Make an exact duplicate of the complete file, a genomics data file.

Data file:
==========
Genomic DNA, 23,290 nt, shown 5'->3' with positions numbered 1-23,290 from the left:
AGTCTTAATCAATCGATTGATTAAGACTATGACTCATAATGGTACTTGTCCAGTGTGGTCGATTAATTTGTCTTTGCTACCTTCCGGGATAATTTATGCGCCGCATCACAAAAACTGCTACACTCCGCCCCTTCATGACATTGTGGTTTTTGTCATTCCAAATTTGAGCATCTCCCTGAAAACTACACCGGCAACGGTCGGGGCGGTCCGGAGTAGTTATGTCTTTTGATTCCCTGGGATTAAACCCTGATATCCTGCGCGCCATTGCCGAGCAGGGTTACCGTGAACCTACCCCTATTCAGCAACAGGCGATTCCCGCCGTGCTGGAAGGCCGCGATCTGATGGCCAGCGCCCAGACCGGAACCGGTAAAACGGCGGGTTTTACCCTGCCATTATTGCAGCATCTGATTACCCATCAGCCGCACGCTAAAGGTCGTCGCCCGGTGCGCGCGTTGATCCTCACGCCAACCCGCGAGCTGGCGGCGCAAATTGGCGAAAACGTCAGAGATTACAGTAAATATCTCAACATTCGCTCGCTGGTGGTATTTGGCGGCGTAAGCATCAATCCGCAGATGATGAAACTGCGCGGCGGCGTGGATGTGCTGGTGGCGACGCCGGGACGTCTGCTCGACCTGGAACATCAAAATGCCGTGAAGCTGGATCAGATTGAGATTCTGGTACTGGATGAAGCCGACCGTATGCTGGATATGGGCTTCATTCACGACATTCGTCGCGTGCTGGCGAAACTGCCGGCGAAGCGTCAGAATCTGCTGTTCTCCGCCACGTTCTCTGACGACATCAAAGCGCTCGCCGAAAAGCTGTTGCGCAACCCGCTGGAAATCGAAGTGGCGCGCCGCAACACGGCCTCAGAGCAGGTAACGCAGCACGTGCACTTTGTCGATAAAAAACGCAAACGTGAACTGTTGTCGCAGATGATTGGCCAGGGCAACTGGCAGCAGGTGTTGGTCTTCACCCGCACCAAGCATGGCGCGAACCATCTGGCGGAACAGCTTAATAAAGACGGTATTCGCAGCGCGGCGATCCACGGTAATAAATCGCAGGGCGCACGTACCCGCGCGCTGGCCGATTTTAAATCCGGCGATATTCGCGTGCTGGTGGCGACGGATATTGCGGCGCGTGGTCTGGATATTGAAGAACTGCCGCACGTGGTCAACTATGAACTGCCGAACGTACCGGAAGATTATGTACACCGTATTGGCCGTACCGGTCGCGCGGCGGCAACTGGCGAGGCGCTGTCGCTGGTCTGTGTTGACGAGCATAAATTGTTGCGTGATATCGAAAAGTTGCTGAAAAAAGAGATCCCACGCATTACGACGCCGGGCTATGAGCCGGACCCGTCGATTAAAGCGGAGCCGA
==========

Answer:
Genomic DNA, 23,290 nt, shown 5'->3' with positions numbered 1-23,290 from the left:
AGTCTTAATCAATCGATTGATTAAGACTATGACTCATAATGGTACTTGTCCAGTGTGGTCGATTAATTTGTCTTTGCTACCTTCCGGGATAATTTATGCGCCGCATCACAAAAACTGCTACACTCCGCCCCTTCATGACATTGTGGTTTTTGTCATTCCAAATTTGAGCATCTCCCTGAAAACTACACCGGCAACGGTCGGGGCGGTCCGGAGTAGTTATGTCTTTTGATTCCCTGGGATTAAACCCTGATATCCTGCGCGCCATTGCCGAGCAGGGTTACCGTGAACCTACCCCTATTCAGCAACAGGCGATTCCCGCCGTGCTGGAAGGCCGCGATCTGATGGCCAGCGCCCAGACCGGAACCGGTAAAACGGCGGGTTTTACCCTGCCATTATTGCAGCATCTGATTACCCATCAGCCGCACGCTAAAGGTCGTCGCCCGGTGCGCGCGTTGATCCTCACGCCAACCCGCGAGCTGGCGGCGCAAATTGGCGAAAACGTCAGAGATTACAGTAAATATCTCAACATTCGCTCGCTGGTGGTATTTGGCGGCGTAAGCATCAATCCGCAGATGATGAAACTGCGCGGCGGCGTGGATGTGCTGGTGGCGACGCCGGGACGTCTGCTCGACCTGGAACATCAAAATGCCGTGAAGCTGGATCAGATTGAGATTCTGGTACTGGATGAAGCCGACCGTATGCTGGATATGGGCTTCATTCACGACATTCGTCGCGTGCTGGCGAAACTGCCGGCGAAGCGTCAGAATCTGCTGTTCTCCGCCACGTTCTCTGACGACATCAAAGCGCTCGCCGAAAAGCTGTTGCGCAACCCGCTGGAAATCGAAGTGGCGCGCCGCAACACGGCCTCAGAGCAGGTAACGCAGCACGTGCACTTTGTCGATAAAAAACGCAAACGTGAACTGTTGTCGCAGATGATTGGCCAGGGCAACTGGCAGCAGGTGTTGGTCTTCACCCGCACCAAGCATGGCGCGAACCATCTGGCGGAACAGCTTAATAAAGACGGTATTCGCAGCGCGGCGATCCACGGTAATAAATCGCAGGGCGCACGTACCCGCGCGCTGGCCGATTTTAAATCCGGCGATATTCGCGTGCTGGTGGCGACGGATATTGCGGCGCGTGGTCTGGATATTGAAGAACTGCCGCACGTGGTCAACTATGAACTGCCGAACGTACCGGAAGATTATGTACACCGTATTGGCCGTACCGGTCGCGCGGCGGCAACTGGCGAGGCGCTGTCGCTGGTCTGTGTTGACGAGCATAAATTGTTGCGTGATATCGAAAAGTTGCTGAAAAAAGAGATCCCACGCATTACGACGCCGGGCTATGAGCCGGACCCGTCGATTAAAGCGGAGCCGA